Peers have reluctantly backed down in their battle with MPs over a cut to disabled people's benefits after being accused of "overstepping their mark".

The Government was twice defeated in the Lords over reducing Employment and Support Allowance (ESA) for people in the work-related activity group (Wrag) from £103 to £73.

But the £30 a week cut is set to go ahead after disappointed and angry peers bowed to the elected Commons, which overturned both defeats.

Employment Minister Priti Patel slammed the Lords last week for "overstepping their mark" and insisted the Government must press ahead with the plan, arguing it would provide incentives for people to get in to work.

But today independent crossbencher Lord Low of Dalston warned: "This is a black day for disabled people."

The Welfare Reform and Work Bill has been at the centre of a parliamentary tussle between MPs and peers, with some Tory MPs also expressing misgivings about the ESA cut, which will apply to new claimants next year.

Work and Pensions minister Lord Freud appealed to peers not to continue with their opposition to the plan, insisting they had "discharged their duty" by scrutinising the Bill to remove "unintended consequences" and sending back concerns for the Commons to reconsider.

But Lord Low said the Government's action was "emblematic of the way this Conservative Government has chosen to treat disabled people".

He added: "By this action the Government has betrayed the trust of disabled people and they shouldn't be surprised if they forfeit it for the rest of their time in office."

Lord Low said the Commons had spoken decisively and peers must bow to their wishes but only under protest.

"Don't let anyone kid you this is democracy in action," he said. "There is more to democracy than just being elected."

The Commons was more "politicised and subservient to the whips," who were working overtime last week to overturn the last Lords defeat on the issue, Lord Low said.

Paralympic gold medallist Baroness Grey-Thompson said she was bitterly disappointed that this "dreadful and punitive" part of the Bill was going ahead.

Parliamentary procedure had prevented her putting down another amendment opposing the move, which would have a negative impact on thousands of people's lives.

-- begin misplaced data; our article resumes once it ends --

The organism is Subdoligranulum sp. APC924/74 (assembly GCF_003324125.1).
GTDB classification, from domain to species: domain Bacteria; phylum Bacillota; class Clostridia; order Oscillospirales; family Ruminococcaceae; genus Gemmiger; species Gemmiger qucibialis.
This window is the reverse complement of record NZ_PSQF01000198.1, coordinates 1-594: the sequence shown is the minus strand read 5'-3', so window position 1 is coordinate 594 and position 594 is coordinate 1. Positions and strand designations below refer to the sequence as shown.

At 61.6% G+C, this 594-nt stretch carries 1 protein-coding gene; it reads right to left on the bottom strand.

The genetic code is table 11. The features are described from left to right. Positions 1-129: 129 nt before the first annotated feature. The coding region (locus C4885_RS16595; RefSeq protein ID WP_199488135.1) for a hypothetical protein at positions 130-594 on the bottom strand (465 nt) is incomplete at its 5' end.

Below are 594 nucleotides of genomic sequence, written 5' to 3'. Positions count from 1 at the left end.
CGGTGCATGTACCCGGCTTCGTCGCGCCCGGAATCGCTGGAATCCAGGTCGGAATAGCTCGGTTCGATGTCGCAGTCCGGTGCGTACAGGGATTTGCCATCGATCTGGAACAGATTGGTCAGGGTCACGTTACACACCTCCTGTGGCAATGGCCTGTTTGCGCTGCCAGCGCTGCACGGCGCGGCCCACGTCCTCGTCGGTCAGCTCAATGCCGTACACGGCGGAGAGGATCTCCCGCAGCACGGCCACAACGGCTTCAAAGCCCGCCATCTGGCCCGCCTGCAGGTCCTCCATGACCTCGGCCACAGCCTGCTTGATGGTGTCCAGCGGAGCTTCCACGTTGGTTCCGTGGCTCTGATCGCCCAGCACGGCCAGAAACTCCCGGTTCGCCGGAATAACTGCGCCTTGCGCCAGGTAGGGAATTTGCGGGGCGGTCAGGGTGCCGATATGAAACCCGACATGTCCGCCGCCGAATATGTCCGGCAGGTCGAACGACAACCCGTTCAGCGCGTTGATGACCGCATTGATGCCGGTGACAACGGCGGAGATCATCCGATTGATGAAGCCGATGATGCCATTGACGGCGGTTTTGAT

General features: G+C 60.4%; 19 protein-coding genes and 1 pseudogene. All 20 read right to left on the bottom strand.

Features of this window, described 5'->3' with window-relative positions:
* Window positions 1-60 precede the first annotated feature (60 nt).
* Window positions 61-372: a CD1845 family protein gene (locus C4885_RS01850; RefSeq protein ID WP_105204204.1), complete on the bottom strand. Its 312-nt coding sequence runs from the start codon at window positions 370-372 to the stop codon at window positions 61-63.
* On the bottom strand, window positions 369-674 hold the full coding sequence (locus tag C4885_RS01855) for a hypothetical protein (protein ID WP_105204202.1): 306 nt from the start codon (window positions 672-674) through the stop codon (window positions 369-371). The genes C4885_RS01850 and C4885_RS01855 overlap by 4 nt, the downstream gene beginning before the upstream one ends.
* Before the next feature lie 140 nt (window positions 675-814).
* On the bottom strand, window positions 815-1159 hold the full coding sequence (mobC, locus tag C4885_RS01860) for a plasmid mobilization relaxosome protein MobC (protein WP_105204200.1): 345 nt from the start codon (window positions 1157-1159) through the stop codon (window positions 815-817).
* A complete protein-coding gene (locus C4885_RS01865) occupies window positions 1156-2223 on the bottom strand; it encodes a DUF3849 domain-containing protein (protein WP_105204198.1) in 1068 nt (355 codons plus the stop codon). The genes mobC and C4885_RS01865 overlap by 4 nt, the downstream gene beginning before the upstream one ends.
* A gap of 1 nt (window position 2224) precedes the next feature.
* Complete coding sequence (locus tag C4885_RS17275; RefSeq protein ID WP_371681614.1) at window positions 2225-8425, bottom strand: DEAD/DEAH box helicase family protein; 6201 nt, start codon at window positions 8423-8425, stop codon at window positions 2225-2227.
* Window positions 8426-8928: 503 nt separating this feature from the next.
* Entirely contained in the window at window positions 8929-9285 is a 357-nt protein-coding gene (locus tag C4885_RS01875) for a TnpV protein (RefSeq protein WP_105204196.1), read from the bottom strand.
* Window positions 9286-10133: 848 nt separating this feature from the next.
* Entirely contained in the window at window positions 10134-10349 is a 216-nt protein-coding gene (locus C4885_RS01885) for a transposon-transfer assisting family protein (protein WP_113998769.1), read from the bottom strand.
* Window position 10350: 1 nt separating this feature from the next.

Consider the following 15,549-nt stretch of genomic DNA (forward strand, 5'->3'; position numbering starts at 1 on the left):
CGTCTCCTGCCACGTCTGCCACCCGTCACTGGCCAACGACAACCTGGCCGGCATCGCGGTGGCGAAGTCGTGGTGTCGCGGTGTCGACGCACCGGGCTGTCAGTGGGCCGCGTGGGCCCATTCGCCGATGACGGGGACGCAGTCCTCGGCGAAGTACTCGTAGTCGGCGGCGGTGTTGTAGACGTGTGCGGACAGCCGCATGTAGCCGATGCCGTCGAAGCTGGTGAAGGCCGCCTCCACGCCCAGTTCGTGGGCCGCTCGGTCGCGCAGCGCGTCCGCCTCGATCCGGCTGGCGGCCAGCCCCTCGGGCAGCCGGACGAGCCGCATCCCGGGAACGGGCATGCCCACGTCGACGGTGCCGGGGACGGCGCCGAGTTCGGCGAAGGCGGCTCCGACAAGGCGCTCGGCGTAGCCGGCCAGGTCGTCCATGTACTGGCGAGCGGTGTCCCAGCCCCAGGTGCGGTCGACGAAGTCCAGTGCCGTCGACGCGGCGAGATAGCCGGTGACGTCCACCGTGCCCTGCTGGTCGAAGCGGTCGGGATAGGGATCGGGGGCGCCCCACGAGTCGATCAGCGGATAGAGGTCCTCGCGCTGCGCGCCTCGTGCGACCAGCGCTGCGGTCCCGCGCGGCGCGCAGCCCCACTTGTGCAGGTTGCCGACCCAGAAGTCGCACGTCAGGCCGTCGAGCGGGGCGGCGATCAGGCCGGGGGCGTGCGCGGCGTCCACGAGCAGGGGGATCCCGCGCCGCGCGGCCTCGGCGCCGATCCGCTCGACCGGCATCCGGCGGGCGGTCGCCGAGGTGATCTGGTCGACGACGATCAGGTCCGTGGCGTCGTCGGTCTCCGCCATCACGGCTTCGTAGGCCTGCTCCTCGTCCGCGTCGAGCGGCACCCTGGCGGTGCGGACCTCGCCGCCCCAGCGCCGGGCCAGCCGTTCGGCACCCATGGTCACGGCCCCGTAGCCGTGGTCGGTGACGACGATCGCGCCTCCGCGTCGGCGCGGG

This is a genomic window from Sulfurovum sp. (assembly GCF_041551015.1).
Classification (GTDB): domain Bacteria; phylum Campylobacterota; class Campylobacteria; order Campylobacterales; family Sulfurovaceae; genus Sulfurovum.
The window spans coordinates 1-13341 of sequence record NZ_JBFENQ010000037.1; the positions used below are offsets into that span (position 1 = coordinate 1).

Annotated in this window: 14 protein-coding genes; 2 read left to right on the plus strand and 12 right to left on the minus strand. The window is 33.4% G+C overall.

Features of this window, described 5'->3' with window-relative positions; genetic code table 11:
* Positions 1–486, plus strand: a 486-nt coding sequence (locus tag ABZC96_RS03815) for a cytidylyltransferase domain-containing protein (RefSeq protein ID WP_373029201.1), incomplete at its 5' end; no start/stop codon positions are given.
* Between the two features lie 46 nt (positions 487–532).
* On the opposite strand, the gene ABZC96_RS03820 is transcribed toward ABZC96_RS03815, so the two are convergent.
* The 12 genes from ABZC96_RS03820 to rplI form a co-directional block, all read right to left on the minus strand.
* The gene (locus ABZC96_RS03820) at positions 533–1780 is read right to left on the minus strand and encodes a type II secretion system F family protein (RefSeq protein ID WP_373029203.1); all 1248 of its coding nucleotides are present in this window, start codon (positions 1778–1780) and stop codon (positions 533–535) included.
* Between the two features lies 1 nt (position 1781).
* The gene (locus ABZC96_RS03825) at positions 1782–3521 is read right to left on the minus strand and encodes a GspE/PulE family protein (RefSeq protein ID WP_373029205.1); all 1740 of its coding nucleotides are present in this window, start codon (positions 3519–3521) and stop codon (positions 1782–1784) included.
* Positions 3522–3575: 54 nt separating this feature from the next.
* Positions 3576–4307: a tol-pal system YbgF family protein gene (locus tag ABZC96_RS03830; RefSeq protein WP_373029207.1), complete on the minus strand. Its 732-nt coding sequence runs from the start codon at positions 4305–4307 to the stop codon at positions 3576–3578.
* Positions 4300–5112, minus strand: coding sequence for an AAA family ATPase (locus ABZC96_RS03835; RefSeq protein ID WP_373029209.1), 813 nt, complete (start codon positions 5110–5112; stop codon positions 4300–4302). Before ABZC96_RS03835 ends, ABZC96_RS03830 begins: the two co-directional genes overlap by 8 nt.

"It may be seen as a victory in terms of voting numbers in the Commons but we can't forget there are many disabled people who will lose out."

Lady Grey-Thompson said the cut would make it harder for disabled parents to move into work or remain in work if their condition deteriorated.

Another independent crossbencher, Baroness Campbell of Surbiton, said it was wrong that the "niceties of parliamentary protocol" should be allowed to "trump" the needs of disabled people.

"I hope and pray we don't look back on this day as the moment we pushed some of the most severely disabled people in Britain over the edge," she warned.

Liberal Democrat Baroness Manzoor said she was also disappointed by the Government's stance when Britain was the fifth richest economy in the world.

"To let down people who find themselves with limited capacity to work due to circumstances beyond their control can't be right," she said.

Independent crossbencher Baroness Meacher warned that for the most vulnerable the cut was "terrifying" and bound to lead to increased debt.

Condemning the "truly terrible" actions of the Treasury, she urged ministers to monitor the number of suicides in the year after the change comes in, adding: "I am certain there will be people who cannot face the debt and the loss of their home, who will take their lives."

For the Opposition, Lord McKenzie of Luton agreed that it was a "sorry occasion" and accused ministers of making "meagre concessions" in what remained a "bad Bill".

Motions not to disagree with the Commons over the move were agreed without a vote.

Elliot Dunster, group head of policy, research and public affairs at disability charity Scope, commented: "Reducing employment and support allowance will have a harmful impact on disabled people.

"We're deeply disappointed that the Government is pushing ahead with its plans despite opposition from the House of Lords and many MPs.

"Half a million disabled people will be affected by this proposal - losing around £30 a week - at a time when they are already struggling to make ends meet.

"Reducing disabled people's incomes won't incentivise them to find a job. It will just make life harder.

"The Government has committed to halving the disability employment gap, but cutting financial support is not the answer."